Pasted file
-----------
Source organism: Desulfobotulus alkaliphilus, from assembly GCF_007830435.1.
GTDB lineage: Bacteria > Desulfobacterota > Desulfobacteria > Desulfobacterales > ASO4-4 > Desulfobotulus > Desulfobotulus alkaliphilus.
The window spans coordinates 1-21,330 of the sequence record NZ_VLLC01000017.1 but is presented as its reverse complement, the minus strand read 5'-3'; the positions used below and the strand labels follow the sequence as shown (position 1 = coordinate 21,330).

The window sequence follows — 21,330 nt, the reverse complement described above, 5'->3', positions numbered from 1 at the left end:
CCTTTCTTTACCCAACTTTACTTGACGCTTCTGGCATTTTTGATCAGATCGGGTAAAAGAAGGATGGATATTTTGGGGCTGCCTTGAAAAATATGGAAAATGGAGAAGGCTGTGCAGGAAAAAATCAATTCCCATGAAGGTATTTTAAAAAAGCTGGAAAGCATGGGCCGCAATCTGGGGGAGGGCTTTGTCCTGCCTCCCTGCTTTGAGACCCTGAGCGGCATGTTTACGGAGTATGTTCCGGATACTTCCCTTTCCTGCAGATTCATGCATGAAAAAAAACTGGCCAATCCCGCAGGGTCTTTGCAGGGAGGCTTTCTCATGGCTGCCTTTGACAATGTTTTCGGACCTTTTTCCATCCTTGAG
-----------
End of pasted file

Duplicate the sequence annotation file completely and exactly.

Source organism: Desulfobotulus alkaliphilus, from assembly GCF_007830435.1.
GTDB lineage: Bacteria > Desulfobacterota > Desulfobacteria > Desulfobacterales > ASO4-4 > Desulfobotulus > Desulfobotulus alkaliphilus.
The window spans coordinates 1-21,330 of the sequence record NZ_VLLC01000017.1 but is presented as its reverse complement, the minus strand read 5'-3'; the positions used below and the strand labels follow the sequence as shown (position 1 = coordinate 21,330).

The window sequence follows — 21,330 nt, the reverse complement described above, 5'->3', positions numbered from 1 at the left end:
CCTTTCTTTACCCAACTTTACTTGACGCTTCTGGCATTTTTGATCAGATCGGGTAAAAGAAGGATGGATATTTTGGGGCTGCCTTGAAAAATATGGAAAATGGAGAAGGCTGTGCAGGAAAAAATCAATTCCCATGAAGGTATTTTAAAAAAGCTGGAAAGCATGGGCCGCAATCTGGGGGAGGGCTTTGTCCTGCCTCCCTGCTTTGAGACCCTGAGCGGCATGTTTACGGAGTATGTTCCGGATACTTCCCTTTCCTGCAGATTCATGCATGAAAAAAAACTGGCCAATCCCGCAGGGTCTTTGCAGGGAGGCTTTCTCATGGCTGCCTTTGACAATGTTTTCGGACCTTTTTCCATCCTTGAG